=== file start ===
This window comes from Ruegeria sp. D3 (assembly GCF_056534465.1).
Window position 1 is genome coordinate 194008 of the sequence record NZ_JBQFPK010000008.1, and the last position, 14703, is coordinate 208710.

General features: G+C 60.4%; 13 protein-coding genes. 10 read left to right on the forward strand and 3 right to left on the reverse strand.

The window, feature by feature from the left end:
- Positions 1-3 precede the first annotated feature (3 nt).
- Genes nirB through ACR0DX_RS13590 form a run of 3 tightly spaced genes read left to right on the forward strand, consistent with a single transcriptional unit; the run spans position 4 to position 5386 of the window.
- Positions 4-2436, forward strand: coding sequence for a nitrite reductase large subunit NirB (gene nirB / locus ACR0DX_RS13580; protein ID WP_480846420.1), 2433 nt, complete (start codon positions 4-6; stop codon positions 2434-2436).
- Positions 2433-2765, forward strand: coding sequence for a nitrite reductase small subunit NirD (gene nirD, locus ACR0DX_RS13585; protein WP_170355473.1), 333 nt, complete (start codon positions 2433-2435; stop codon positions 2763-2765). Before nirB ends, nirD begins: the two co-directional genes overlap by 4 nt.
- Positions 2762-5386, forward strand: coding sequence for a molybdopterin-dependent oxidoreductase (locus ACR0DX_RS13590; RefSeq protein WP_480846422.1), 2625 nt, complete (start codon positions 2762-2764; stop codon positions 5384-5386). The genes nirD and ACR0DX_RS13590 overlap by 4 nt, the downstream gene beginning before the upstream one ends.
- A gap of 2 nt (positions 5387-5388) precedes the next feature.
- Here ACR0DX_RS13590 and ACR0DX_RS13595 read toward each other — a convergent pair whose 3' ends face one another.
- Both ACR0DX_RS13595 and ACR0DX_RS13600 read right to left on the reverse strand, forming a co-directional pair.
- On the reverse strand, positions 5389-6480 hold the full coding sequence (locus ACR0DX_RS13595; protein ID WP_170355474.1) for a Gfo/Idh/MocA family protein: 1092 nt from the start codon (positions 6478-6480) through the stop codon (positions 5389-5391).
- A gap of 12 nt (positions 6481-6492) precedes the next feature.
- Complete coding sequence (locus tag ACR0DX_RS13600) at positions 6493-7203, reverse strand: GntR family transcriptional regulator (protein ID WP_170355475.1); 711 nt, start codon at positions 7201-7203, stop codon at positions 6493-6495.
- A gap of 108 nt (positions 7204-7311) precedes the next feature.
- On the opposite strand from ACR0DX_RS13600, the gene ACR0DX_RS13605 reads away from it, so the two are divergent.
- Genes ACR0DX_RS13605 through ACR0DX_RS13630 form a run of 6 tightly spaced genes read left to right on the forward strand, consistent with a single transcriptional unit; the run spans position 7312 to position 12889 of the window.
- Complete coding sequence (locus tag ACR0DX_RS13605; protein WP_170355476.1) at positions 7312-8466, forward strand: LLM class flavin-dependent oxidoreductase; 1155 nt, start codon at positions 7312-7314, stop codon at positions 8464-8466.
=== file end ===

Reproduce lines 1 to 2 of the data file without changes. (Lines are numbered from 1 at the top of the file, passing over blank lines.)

This window comes from Ruegeria sp. D3 (assembly GCF_056534465.1).
Window position 1 is genome coordinate 194008 of the sequence record NZ_JBQFPK010000008.1, and the last position, 14703, is coordinate 208710.